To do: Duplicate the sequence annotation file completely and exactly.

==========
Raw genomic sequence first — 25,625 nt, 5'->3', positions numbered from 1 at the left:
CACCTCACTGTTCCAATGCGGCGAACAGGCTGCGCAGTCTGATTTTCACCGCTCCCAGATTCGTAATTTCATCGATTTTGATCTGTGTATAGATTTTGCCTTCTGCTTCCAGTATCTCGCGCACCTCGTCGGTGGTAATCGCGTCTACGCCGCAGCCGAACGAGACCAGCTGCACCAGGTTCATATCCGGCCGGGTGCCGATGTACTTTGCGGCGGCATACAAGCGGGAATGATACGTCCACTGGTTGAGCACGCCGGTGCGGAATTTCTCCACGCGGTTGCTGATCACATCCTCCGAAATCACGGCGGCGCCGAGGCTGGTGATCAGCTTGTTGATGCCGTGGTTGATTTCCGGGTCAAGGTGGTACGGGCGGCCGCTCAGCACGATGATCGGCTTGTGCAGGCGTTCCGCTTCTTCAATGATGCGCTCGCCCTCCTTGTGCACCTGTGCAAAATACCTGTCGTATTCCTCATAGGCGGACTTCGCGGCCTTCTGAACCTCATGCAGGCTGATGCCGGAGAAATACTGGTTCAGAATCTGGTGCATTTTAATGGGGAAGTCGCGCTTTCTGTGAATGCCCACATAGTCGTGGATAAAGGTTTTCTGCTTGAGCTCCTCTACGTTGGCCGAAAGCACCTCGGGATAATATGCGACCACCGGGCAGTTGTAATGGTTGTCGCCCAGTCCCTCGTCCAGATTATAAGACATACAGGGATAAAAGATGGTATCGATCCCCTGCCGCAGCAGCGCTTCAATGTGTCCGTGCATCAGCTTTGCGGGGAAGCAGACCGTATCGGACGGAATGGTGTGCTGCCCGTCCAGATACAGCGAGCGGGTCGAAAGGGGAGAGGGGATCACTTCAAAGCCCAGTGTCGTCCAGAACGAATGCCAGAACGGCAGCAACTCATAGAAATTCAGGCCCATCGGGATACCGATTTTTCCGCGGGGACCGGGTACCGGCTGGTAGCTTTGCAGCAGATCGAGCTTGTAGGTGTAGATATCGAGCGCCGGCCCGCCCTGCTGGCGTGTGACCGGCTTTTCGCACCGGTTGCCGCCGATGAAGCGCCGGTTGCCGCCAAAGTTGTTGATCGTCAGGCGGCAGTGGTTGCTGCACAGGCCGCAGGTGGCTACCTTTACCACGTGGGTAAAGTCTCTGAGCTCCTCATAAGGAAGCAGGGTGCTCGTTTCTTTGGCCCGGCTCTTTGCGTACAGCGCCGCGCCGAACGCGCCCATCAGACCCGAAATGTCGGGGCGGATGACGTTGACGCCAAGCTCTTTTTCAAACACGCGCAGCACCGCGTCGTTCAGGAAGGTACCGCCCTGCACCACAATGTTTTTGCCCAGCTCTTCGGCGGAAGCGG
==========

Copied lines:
Raw genomic sequence first — 25,625 nt, 5'->3', positions numbered from 1 at the left:
CACCTCACTGTTCCAATGCGGCGAACAGGCTGCGCAGTCTGATTTTCACCGCTCCCAGATTCGTAATTTCATCGATTTTGATCTGTGTATAGATTTTGCCTTCTGCTTCCAGTATCTCGCGCACCTCGTCGGTGGTAATCGCGTCTACGCCGCAGCCGAACGAGACCAGCTGCACCAGGTTCATATCCGGCCGGGTGCCGATGTACTTTGCGGCGGCATACAAGCGGGAATGATACGTCCACTGGTTGAGCACGCCGGTGCGGAATTTCTCCACGCGGTTGCTGATCACATCCTCCGAAATCACGGCGGCGCCGAGGCTGGTGATCAGCTTGTTGATGCCGTGGTTGATTTCCGGGTCAAGGTGGTACGGGCGGCCGCTCAGCACGATGATCGGCTTGTGCAGGCGTTCCGCTTCTTCAATGATGCGCTCGCCCTCCTTGTGCACCTGTGCAAAATACCTGTCGTATTCCTCATAGGCGGACTTCGCGGCCTTCTGAACCTCATGCAGGCTGATGCCGGAGAAATACTGGTTCAGAATCTGGTGCATTTTAATGGGGAAGTCGCGCTTTCTGTGAATGCCCACATAGTCGTGGATAAAGGTTTTCTGCTTGAGCTCCTCTACGTTGGCCGAAAGCACCTCGGGATAATATGCGACCACCGGGCAGTTGTAATGGTTGTCGCCCAGTCCCTCGTCCAGATTATAAGACATACAGGGATAAAAGATGGTATCGATCCCCTGCCGCAGCAGCGCTTCAATGTGTCCGTGCATCAGCTTTGCGGGGAAGCAGACCGTATCGGACGGAATGGTGTGCTGCCCGTCCAGATACAGCGAGCGGGTCGAAAGGGGAGAGGGGATCACTTCAAAGCCCAGTGTCGTCCAGAACGAATGCCAGAACGGCAGCAACTCATAGAAATTCAGGCCCATCGGGATACCGATTTTTCCGCGGGGACCGGGTACCGGCTGGTAGCTTTGCAGCAGATCGAGCTTGTAGGTGTAGATATCGAGCGCCGGCCCGCCCTGCTGGCGTGTGACCGGCTTTTCGCACCGGTTGCCGCCGATGAAGCGCCGGTTGCCGCCAAAGTTGTTGATCGTCAGGCGGCAGTGGTTGCTGCACAGGCCGCAGGTGGCTACCTTTACCACGTGGGTAAAGTCTCTGAGCTCCTCATAAGGAAGCAGGGTGCTCGTTTCTTTGGCCCGGCTCTTTGCGTACAGCGCCGCGCCGAACGCGCCCATCAGACCCGAAATGTCGGGGCGGATGACGTTGACGCCAAGCTCTTTTTCAAACACGCGCAGCACCGCGTCGTTCAGGAAGGTACCGCCCTGCACCACAATGTTTTTGCCCAGCTCTTCGGCGGAAGCGG